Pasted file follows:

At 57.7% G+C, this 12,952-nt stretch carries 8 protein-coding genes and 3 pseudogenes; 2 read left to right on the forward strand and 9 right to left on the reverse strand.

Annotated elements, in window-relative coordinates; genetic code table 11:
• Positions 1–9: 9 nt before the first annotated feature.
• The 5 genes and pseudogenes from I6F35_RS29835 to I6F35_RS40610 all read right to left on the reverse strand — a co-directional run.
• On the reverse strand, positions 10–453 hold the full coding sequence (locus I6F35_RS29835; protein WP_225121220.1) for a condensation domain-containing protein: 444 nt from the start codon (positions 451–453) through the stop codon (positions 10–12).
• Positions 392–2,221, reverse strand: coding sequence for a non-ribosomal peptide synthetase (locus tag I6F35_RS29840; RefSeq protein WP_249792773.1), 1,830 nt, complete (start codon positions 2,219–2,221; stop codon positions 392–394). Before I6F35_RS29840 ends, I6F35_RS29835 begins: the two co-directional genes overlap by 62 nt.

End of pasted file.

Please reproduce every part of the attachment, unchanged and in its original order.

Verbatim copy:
At 57.7% G+C, this 12,952-nt stretch carries 8 protein-coding genes and 3 pseudogenes; 2 read left to right on the forward strand and 9 right to left on the reverse strand.

Annotated elements, in window-relative coordinates; genetic code table 11:
• Positions 1–9: 9 nt before the first annotated feature.
• The 5 genes and pseudogenes from I6F35_RS29835 to I6F35_RS40610 all read right to left on the reverse strand — a co-directional run.
• On the reverse strand, positions 10–453 hold the full coding sequence (locus I6F35_RS29835; protein WP_225121220.1) for a condensation domain-containing protein: 444 nt from the start codon (positions 451–453) through the stop codon (positions 10–12).
• Positions 392–2,221, reverse strand: coding sequence for a non-ribosomal peptide synthetase (locus tag I6F35_RS29840; RefSeq protein WP_249792773.1), 1,830 nt, complete (start codon positions 2,219–2,221; stop codon positions 392–394). Before I6F35_RS29840 ends, I6F35_RS29835 begins: the two co-directional genes overlap by 62 nt.